On Thursday, March 13, 1941, Alice writes “Cloudy day – Jim Junior and Nathan in the house cleaning – Dewey and Eddie cutting grass – Jim and Tucker in the greenhouse.” Some ten years later Jim, Dewey, Eddie, and Junior are all still working at the estate as Alice refers to them “trimming the boxwood on the 1st terrace.” But, by this time a Mr. Stuart Miles has joined the crew as he is pruning “…the roses back today.”

From the recently released 1940 census we learn that Lena Moore and her husband Eulas were both working for the Callaways. Lena as a child’s nurse, Eulas as a laborer and his brother George as the chauffeur. But managing a staff presented certain challenges. After being away in New York during September of 1943 Alice wrote her friend Katie Lynn in Lynchburg, Virginia: “When I came home I had a siege of help trouble and have lost three out of the four I had. George has gone to Brunswick, Ga. to learn welding… Alice, the maid said her husband didn’t want her to work (he works in the mill and so makes enough to support them), Mattie, whom I had cooking during the summer returned to Lillian Cobb who uses her in the winter. So- I have had my hands full trying in vain to replace them. Now I have an excellent cook but only temporarily as she too does not want regular work, and good old Jim is pinch hitting for butler until I can get someone. I still am without a maid but think I have found one. Willie, the laundress, is the only one of the old crew here.”

Fuller III and Ida Callaway playing with friends on the slide in about 1940. They are being carefully watched by Lena Moore and another staff member.

Some four years later she writes her friend Katie that she has a maid for the first time in many years – probably Willie Newton, who would work at Hills & Dales well into the 1960s.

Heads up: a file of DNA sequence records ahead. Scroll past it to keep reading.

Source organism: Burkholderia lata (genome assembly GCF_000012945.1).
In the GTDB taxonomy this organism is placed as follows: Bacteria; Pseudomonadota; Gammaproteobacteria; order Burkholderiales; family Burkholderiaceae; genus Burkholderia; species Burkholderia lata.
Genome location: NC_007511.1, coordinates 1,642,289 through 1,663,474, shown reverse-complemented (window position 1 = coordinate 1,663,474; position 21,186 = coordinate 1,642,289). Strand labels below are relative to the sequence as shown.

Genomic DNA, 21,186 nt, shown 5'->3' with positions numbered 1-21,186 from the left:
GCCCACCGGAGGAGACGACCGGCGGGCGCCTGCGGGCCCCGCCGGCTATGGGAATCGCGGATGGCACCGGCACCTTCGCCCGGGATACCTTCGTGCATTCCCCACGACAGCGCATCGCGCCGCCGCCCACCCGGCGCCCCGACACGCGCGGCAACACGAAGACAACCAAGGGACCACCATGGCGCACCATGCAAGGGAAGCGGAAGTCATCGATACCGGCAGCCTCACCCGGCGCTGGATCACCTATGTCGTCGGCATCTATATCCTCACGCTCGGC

By the time Fuller Jr. began raising Hereford cattle in the mid-1940s, staff needs had expanded beyond the house and garden to include a number of farm hands. Among these were herdsman Bill Cox, plus Frank Pope, Fred Grant and later, Sidney Lanier, who helped with the farm.

Perhaps the best insight into their contributions was given by grandson, Mark Callaway, who periodically stayed with Fuller Jr. and Alice while growing up in the 1950s and 60s: “Willie Paige was the inside and outside butler. He taught me how to fish with a cane pole. Catherine Gibson, cook, taught us all the finer points of fried chicken and pineapple sandwiches. Mable Boykin was a maid and early childhood development specialist. Mable introduced me to ‘The Switch.’ Willie Newton, laundry, forever ruined me by ironing everything including my socks. And last, but not least, [is] Rosa Sims, who started in the laundry in 1962 and continued as a housekeeper for the home even when it opened to the public in 2004.

Charlie Cameron posing in the garden about 1916.


Clearly it’s apparent than an estate the size of Hills & Dales requires the work of many to keep it running smoothly. A roughly accurate count from our research has given us a sum of over fifty different people employed here between 1916 through 1998. How fortunate we are to enjoy the results of their work and dedication!

-CW & JB


Hills & Dales Employees
(Who worked 10 or more years between 1913 and 1998.)

Lydia and Neal
(No last name listed)
Ed Bassett (Eddie)
Norman H. Billingslea
William Ellick Boyd (Cookie)
Mabel Boykin
Calvin Brewer
George Dewey Brewer
George Brewer, III
Louise Briscoe
Ephraham Fitzpatrick (Fitts)
Catheryn Gibson
Fred Grant
Herschel Jenkins
Mr. Johnson
Sidney Lanier
Donald Muller
Willie E. Newton
Willie James Paige
James Robinson
James Robinson Jr. (Junior)
Jim Robinson (Robertson)
Rosa Sims
Anthony Tucker
JoAnn Walker





View this entire Portico Newsletter: